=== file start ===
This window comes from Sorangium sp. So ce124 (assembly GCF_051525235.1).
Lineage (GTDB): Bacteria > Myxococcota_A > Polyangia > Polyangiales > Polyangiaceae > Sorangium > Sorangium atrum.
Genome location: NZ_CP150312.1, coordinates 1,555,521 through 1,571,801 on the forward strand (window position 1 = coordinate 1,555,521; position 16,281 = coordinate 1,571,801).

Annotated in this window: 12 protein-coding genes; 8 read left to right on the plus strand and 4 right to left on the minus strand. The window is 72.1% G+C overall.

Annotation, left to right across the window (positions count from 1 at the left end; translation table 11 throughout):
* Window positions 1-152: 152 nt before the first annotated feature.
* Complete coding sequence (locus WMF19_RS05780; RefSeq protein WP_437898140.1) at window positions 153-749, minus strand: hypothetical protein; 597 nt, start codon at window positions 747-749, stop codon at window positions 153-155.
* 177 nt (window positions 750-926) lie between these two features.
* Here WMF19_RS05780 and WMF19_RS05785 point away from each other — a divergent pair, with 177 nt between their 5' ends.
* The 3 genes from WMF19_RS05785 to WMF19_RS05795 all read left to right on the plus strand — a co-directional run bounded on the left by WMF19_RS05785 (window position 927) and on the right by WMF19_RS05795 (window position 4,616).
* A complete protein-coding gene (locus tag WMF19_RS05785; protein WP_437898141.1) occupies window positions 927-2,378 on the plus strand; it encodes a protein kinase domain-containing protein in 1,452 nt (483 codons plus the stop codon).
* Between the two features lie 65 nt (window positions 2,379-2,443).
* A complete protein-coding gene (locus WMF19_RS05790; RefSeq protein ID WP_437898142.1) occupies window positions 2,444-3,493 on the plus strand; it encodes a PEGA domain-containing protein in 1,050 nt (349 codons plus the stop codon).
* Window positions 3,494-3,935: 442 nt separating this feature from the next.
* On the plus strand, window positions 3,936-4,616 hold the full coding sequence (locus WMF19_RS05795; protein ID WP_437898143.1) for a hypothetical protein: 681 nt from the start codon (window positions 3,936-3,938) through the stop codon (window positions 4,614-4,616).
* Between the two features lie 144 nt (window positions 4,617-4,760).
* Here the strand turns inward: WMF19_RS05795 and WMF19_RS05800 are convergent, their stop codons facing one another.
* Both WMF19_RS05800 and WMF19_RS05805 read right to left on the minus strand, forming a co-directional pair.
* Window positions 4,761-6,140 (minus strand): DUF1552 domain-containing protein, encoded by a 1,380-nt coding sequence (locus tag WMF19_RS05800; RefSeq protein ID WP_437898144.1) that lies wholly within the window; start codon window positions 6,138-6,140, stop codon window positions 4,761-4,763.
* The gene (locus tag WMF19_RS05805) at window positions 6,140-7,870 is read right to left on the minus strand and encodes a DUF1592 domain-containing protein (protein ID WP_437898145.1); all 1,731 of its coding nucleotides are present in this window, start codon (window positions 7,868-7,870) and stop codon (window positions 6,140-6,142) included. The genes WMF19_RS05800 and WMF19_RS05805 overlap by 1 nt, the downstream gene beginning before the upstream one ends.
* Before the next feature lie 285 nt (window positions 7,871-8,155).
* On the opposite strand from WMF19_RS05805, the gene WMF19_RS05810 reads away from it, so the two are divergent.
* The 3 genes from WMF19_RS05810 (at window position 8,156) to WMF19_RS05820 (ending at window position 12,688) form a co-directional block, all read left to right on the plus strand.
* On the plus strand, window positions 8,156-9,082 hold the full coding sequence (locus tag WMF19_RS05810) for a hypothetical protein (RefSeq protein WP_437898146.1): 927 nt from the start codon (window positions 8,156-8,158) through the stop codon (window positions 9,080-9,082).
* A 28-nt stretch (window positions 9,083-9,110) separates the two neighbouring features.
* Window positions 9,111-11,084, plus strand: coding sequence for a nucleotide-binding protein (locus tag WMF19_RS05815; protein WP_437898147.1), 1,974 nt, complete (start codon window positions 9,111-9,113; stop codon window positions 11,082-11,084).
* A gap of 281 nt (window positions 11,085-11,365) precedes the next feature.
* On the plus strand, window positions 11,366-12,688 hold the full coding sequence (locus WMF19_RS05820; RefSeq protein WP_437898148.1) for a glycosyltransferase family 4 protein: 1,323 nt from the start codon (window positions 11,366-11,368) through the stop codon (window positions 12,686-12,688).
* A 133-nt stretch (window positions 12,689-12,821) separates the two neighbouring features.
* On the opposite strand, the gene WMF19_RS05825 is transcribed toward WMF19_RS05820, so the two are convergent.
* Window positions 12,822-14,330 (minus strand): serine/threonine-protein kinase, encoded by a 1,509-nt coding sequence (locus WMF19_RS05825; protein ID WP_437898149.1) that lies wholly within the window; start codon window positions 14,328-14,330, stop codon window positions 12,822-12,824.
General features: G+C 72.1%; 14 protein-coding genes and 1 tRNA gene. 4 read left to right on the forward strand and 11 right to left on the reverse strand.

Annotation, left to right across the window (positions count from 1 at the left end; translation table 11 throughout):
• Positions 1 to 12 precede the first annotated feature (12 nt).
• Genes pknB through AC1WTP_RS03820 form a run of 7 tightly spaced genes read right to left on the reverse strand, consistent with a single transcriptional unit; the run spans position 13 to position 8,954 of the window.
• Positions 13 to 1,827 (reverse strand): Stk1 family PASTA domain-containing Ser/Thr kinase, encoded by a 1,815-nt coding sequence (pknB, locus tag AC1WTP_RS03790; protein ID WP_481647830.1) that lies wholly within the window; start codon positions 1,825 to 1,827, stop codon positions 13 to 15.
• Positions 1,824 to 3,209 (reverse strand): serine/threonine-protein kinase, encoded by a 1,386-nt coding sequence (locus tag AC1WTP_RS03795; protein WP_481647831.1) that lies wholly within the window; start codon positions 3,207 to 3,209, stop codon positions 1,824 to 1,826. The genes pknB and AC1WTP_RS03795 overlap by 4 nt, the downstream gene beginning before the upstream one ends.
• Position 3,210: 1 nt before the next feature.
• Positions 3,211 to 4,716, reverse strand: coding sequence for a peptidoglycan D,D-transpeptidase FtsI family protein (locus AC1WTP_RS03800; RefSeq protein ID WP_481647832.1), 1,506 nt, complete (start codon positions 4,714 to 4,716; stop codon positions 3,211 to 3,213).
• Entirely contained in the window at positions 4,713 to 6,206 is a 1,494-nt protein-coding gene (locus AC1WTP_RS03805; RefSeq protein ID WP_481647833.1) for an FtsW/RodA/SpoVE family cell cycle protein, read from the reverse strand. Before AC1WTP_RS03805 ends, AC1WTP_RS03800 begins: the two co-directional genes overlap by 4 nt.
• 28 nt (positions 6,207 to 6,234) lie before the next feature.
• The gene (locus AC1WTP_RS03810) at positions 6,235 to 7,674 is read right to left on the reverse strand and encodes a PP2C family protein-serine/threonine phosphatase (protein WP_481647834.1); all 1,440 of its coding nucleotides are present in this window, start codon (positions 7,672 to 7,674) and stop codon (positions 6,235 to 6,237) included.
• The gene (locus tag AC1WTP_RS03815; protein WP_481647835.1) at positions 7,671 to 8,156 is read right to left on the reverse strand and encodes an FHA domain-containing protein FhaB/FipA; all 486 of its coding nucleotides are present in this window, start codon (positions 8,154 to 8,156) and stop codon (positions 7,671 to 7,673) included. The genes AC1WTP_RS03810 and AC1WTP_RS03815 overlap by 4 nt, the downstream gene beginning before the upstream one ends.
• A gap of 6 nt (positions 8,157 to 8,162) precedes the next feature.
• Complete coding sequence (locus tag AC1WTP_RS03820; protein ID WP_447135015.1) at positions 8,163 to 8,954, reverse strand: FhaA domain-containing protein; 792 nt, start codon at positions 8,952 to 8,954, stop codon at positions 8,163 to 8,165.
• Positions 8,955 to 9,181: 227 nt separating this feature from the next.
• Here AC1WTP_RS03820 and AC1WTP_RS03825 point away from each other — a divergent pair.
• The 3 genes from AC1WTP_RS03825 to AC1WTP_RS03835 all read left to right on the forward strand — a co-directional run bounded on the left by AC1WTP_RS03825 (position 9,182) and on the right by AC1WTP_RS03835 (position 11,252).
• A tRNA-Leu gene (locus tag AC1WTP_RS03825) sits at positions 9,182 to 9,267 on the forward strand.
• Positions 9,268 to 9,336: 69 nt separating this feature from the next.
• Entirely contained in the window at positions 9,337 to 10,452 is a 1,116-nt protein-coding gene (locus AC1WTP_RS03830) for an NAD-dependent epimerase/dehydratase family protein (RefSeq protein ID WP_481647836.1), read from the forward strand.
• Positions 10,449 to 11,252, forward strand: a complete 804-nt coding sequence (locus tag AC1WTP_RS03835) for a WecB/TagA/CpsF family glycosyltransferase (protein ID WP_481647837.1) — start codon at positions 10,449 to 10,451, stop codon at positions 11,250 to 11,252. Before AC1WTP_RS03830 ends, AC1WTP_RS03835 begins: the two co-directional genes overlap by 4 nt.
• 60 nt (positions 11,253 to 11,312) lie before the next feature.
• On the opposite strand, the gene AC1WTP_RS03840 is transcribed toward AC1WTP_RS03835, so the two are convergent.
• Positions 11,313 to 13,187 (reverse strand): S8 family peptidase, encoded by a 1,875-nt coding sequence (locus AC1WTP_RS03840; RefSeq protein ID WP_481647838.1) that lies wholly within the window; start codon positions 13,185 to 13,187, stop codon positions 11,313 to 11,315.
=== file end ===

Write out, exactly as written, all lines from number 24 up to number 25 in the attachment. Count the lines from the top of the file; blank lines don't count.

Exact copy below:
* On the plus strand, window positions 8,156-9,082 hold the full coding sequence (locus tag WMF19_RS05810) for a hypothetical protein (RefSeq protein WP_437898146.1): 927 nt from the start codon (window positions 8,156-8,158) through the stop codon (window positions 9,080-9,082).
* A 28-nt stretch (window positions 9,083-9,110) separates the two neighbouring features.